But, they are still precious, because God moves us to do them. By our communion with Christ, we are moved to do good works, to live well, confess well, preach well, serve well. And even more, by our communion with Christ, by His ongoing mercy, what is lacking in our works is fixed, restored, made perfect, not by us, but by God. May we never think our success or failure as Christians, as members, servants, or pastors, depends on our works.
The good works we do in our vocations are all fruit of faith, wonderful, joyous things. But even if we fail, we are not lost, for our works are not the thing. Christ crucified, resurrected and present with us today to deliver the mercy of God, this is the thing. God is the One whose way is perfect. The Word of the Lord, not of the Pastor, proves true. The LORD, not the pastor or the vicar or the very best Christian, but the LORD is the shield for all those who take refuge in Him. He enlightens our darkness, and gives us courage and strength to run against a troop, and leap over a wall. He is our Rock, the Giver of life, and Savior of sinners, body and soul.
Thus far our good works and salvation. What about our money? Jesus does an odd thing in our parable today. The meaning is not unclear; He gives it in the last verse: No servant can serve two masters, for either he will hate the one and love the other, or he will be devoted to the one and despise the other. You cannot serve God and money. Pretty straightforward, First Commandment stuff – you shall not make anything, no earthly good, into your God. If you do, you are rejecting the One True God, in whom only is there life and joy and goodness. This is all very clear, very clear law. But the way Jesus brings us to His concluding statement is very strange. The master commends the shrewdness of the dishonest manager, who upon his firing stole from him by lowering the bills of the master’s debtors, in order to win friends for himself. And Jesus seems to commend such shrewdness as well, when He says: “the sons of this world are more shrewd in dealing with their own generation than the sons of light.” Then our Lord takes it even farther, muddying the waters of our minds even more, by telling us “make friends for yourselves by means of unrighteous wealth, unrighteous mammon, so that when it fails they may receive you into the eternal dwellings.”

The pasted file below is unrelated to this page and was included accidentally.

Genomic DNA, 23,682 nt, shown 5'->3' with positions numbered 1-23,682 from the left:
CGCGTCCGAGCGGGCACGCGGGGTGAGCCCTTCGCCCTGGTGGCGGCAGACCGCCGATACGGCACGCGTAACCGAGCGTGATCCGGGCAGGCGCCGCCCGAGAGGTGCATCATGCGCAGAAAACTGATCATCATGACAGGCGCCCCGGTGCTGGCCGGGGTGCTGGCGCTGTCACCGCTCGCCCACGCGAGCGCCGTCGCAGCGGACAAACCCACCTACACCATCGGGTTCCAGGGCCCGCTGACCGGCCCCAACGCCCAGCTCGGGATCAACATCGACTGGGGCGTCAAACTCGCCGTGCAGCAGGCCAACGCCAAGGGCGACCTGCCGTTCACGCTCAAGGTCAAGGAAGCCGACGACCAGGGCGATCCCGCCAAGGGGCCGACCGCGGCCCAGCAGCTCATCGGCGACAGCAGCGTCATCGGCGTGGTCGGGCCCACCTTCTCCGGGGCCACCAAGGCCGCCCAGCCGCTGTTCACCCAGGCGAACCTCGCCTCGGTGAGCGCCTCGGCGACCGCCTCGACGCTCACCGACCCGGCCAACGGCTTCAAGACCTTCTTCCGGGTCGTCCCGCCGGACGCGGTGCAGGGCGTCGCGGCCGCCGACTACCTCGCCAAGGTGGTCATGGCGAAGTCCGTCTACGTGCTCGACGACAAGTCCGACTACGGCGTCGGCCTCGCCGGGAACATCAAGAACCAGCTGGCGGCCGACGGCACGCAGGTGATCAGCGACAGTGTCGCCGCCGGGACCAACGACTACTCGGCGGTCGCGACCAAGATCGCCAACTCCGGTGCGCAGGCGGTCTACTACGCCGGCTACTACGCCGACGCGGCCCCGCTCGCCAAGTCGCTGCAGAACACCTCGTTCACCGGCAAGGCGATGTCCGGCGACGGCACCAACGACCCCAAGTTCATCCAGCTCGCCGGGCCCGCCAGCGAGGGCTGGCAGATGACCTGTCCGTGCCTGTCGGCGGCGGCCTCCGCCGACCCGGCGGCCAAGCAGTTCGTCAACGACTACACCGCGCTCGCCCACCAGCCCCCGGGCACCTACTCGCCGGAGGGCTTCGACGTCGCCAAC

Does the Lord think it’s o.k. for us to cheat a little for the sake of heaven? Can we somehow insure our heavenly dwellings by being shrewd with our material things now? Did Jesus just cancel the 7th Commandment, You shall not steal?
No. Jesus is not saying any of these things that might be entering our minds. Note that Jesus says: make friends by unrighteous mammon. The material goods God gives you are unrighteous because they are part of this fallen world, and cannot save. But you can and should use them to make friends, that is, use worldly goods to serve your neighbor. This is how we love God with our money and possessions, by using them for the good of others, by treating them as mere tools for service to our neighbor, which of course also means we will not be worshiping them as our greatest good.